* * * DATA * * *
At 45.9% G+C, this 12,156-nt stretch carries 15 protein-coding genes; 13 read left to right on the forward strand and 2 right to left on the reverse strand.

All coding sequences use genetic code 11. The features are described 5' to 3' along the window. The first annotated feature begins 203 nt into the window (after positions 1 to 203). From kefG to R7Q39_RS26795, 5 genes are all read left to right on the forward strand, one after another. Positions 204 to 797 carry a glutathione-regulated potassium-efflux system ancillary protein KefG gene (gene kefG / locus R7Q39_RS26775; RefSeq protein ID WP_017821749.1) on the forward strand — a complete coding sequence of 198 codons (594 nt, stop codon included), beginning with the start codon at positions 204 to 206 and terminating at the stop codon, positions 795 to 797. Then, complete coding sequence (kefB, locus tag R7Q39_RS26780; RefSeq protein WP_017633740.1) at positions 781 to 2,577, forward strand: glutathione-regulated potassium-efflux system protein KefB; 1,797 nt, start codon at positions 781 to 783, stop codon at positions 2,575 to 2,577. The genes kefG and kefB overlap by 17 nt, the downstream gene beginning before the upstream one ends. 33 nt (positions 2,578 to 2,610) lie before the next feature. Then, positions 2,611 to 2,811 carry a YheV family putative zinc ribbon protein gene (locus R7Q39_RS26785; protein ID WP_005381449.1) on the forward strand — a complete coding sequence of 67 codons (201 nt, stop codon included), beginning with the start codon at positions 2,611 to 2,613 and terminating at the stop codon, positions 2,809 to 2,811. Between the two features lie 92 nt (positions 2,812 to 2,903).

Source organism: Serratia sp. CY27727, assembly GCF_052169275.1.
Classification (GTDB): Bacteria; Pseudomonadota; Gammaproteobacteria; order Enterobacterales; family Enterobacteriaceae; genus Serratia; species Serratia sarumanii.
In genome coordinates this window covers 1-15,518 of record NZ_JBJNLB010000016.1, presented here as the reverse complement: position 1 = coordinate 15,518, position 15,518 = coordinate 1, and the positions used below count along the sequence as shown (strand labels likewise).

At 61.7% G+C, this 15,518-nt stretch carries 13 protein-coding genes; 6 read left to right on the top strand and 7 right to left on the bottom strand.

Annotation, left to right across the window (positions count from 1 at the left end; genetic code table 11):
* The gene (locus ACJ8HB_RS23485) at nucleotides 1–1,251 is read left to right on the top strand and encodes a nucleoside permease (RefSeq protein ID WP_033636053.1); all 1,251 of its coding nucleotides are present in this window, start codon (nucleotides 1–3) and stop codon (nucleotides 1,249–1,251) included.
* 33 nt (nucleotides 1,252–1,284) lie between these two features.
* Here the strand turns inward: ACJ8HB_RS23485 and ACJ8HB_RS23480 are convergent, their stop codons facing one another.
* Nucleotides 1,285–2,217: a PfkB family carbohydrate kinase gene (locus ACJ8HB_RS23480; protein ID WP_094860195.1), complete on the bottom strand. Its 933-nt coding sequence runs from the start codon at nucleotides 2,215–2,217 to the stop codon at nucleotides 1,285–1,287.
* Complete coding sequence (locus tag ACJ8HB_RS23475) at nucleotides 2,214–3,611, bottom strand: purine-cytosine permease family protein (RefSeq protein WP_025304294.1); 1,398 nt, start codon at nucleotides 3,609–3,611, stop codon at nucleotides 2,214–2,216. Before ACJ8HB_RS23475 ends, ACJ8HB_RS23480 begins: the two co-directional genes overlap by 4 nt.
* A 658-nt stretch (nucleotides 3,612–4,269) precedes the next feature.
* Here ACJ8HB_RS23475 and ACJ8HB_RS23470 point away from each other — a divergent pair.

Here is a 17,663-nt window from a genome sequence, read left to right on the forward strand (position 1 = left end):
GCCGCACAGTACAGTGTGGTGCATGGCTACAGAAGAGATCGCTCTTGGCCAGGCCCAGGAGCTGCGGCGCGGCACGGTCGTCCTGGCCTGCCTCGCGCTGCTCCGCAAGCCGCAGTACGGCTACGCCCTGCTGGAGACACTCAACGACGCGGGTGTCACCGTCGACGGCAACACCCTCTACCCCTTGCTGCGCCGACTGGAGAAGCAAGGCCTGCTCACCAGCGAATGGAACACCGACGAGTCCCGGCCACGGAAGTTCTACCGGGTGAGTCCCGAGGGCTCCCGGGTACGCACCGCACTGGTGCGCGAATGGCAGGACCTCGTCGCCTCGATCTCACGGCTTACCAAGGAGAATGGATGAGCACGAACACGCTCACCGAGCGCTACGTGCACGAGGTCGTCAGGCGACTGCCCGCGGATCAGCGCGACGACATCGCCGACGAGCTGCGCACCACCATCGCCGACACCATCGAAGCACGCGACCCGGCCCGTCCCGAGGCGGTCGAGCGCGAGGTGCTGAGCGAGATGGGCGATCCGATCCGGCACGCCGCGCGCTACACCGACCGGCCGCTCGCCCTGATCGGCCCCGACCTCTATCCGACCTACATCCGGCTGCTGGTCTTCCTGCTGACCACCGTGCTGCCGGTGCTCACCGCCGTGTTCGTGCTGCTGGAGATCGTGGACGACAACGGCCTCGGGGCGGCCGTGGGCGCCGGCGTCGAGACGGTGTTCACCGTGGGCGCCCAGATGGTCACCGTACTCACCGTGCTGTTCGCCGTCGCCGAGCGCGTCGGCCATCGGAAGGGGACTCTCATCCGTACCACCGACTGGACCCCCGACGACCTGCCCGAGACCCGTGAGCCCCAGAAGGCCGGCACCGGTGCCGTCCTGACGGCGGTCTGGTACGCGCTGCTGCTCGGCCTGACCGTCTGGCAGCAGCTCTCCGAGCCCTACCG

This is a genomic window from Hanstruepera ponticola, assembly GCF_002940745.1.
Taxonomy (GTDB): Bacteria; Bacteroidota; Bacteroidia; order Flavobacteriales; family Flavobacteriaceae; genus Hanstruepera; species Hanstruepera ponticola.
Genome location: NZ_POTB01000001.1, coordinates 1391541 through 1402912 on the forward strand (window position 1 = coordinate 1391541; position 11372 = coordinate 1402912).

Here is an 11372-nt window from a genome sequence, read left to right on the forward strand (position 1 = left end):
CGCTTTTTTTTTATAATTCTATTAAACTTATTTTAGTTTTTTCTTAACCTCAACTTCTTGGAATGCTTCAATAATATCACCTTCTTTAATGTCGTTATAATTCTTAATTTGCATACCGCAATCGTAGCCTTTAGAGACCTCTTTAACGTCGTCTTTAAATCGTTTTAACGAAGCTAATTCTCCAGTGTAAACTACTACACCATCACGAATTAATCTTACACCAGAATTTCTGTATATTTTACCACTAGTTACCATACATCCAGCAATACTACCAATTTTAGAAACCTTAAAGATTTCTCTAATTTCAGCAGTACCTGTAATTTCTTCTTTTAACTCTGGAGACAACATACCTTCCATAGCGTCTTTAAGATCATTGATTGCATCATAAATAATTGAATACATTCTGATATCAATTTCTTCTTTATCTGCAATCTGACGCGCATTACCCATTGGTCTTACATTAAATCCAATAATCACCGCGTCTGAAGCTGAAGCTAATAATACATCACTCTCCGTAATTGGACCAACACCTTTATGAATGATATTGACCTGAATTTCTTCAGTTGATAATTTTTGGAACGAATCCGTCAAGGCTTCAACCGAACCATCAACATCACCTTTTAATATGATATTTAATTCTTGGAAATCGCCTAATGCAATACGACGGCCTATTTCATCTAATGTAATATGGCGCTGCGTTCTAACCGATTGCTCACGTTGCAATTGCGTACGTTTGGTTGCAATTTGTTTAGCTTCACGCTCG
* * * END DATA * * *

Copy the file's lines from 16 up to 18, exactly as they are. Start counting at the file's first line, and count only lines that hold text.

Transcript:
GCCGCACAGTACAGTGTGGTGCATGGCTACAGAAGAGATCGCTCTTGGCCAGGCCCAGGAGCTGCGGCGCGGCACGGTCGTCCTGGCCTGCCTCGCGCTGCTCCGCAAGCCGCAGTACGGCTACGCCCTGCTGGAGACACTCAACGACGCGGGTGTCACCGTCGACGGCAACACCCTCTACCCCTTGCTGCGCCGACTGGAGAAGCAAGGCCTGCTCACCAGCGAATGGAACACCGACGAGTCCCGGCCACGGAAGTTCTACCGGGTGAGTCCCGAGGGCTCCCGGGTACGCACCGCACTGGTGCGCGAATGGCAGGACCTCGTCGCCTCGATCTCACGGCTTACCAAGGAGAATGGATGAGCACGAACACGCTCACCGAGCGCTACGTGCACGAGGTCGTCAGGCGACTGCCCGCGGATCAGCGCGACGACATCGCCGACGAGCTGCGCACCACCATCGCCGACACCATCGAAGCACGCGACCCGGCCCGTCCCGAGGCGGTCGAGCGCGAGGTGCTGAGCGAGATGGGCGATCCGATCCGGCACGCCGCGCGCTACACCGACCGGCCGCTCGCCCTGATCGGCCCCGACCTCTATCCGACCTACATCCGGCTGCTGGTCTTCCTGCTGACCACCGTGCTGCCGGTGCTCACCGCCGTGTTCGTGCTGCTGGAGATCGTGGACGACAACGGCCTCGGGGCGGCCGTGGGCGCCGGCGTCGAGACGGTGTTCACCGTGGGCGCCCAGATGGTCACCGTACTCACCGTGCTGTTCGCCGTCGCCGAGCGCGTCGGCCATCGGAAGGGGACTCTCATCCGTACCACCGACTGGACCCCCGACGACCTGCCCGAGACCCGTGAGCCCCAGAAGGCCGGCACCGGTGCCGTCCTGACGGCGGTCTGGTACGCGCTGCTGCTCGGCCTGACCGTCTGGCAGCAGCTCTCCGAGCCCTACCG

This is a genomic window from Hanstruepera ponticola, assembly GCF_002940745.1.
Taxonomy (GTDB): Bacteria; Bacteroidota; Bacteroidia; order Flavobacteriales; family Flavobacteriaceae; genus Hanstruepera; species Hanstruepera ponticola.